"Bad parents and iPhones to blame for children's poor communication skills"
The Telegraph reported yesterday that Labour MP and Shadow Secretary of State for Education, Tristram Hunt, blames children’s poor communication skills on bad parenting, saying that rather than talking to their children, these parents are simply letting them play on smartphones. His comments reference a University of Derby study from earlier this year that found that smartphone users spent an average of 3.6 hours a day on their device.
He said: “More children are presenting with serious difficulties when it comes to speech and language. In disadvantaged communities, children’s ability to talk, to play, to interact is often markedly behind. When I ask if the condition is getting worse, all heads say yes and they blame the iPhone.” His comments suggest that responsibility for this issue falls on parents, more so than schools or government, adding: “All too often it is schools which are left to address the learning gap, but it is poor parenting which is at fault. This isn’t a question of money: every parent can afford to talk to their child. It is a question of culture and understanding. Poor parents are often themselves victims of poor parenting. Most likely, they don’t understand the cumulative impact on scrolling down their smartphone rather than engaging with their 6-month-old.”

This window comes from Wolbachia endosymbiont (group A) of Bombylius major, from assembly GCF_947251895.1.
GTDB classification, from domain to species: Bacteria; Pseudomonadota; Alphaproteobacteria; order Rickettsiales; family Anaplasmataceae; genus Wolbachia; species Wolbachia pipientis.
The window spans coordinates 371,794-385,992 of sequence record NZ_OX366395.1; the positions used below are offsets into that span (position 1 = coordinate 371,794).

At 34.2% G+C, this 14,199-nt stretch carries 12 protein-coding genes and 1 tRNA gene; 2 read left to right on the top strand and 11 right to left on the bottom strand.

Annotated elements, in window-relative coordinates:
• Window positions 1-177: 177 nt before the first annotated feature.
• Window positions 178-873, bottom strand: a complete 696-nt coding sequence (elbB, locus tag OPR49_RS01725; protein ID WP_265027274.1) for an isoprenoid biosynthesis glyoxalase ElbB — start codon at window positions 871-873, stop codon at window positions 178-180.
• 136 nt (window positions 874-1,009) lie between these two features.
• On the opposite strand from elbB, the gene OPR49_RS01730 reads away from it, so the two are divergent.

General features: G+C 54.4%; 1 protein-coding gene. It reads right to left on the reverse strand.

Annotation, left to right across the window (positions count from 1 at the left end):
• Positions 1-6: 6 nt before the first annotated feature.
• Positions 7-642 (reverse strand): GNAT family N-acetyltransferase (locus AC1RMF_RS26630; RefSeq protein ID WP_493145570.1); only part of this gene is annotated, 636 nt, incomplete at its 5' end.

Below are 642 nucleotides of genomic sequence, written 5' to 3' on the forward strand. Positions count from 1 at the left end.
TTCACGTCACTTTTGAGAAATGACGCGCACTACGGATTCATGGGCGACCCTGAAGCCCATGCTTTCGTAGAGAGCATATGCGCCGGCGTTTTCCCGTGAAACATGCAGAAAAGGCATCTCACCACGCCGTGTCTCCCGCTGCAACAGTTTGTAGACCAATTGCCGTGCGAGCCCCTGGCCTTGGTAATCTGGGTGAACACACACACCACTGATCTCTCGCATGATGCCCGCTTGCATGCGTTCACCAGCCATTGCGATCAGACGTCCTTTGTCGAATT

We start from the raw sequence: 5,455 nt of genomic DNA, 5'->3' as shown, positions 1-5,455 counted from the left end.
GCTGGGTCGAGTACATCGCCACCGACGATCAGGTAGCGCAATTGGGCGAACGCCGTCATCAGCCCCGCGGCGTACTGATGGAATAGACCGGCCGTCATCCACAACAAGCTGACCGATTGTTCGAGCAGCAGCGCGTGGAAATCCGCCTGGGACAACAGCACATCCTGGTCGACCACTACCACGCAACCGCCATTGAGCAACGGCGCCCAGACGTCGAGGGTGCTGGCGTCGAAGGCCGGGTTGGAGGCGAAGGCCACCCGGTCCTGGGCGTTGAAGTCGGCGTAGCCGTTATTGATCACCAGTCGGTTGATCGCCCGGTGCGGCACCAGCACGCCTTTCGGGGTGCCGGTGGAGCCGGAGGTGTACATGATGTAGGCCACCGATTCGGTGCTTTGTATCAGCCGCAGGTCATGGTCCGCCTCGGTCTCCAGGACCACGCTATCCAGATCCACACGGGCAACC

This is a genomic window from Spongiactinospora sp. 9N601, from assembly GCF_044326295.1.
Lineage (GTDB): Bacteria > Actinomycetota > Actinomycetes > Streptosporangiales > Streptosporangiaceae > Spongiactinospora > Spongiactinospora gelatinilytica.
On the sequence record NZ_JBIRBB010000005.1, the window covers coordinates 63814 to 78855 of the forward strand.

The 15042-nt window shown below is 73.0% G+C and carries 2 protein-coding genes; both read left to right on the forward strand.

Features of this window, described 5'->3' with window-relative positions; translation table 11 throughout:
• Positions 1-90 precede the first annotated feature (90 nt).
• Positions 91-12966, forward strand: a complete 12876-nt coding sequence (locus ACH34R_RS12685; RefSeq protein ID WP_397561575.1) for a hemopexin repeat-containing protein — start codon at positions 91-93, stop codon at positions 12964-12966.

In response, I CAN Director of Outcomes and Information, Mary Hartshorne stated: “As the children’s communication charity, I CAN has long campaigned about children’s poor communication; there is evidence that this is a particular issue in areas of disadvantage. A recent report issued by the Read On. Get On campaign – of which I CAN is a founder member – presents new evidence that children in deprived areas have poorer language skills at age 3 and without support are more likely to stay behind their wealthier peers. It is well evidenced that good language skills are essential for children to do well at school, to learn to read and to make friends.”
“At I CAN we strongly endorse the important role that face-to-face interaction has in supporting children’s language development,” says Hartshorne. “However, we need to embrace the opportunities that technology brings. We know that used in the right way television and touchscreen devices can support children’s language development – what’s important is that children talk with other children and adults whilst using them. We know from extensive research that children struggle to communicate for a range of reasons and various factors affect this development. What is important is ensuring that parents and carers have the information they need to help their children develop these essential skills; skills needed to do well at school, to learn to read and to make friends. With this knowledge, they can also identify any difficulties as early as possible to get the support they need.”
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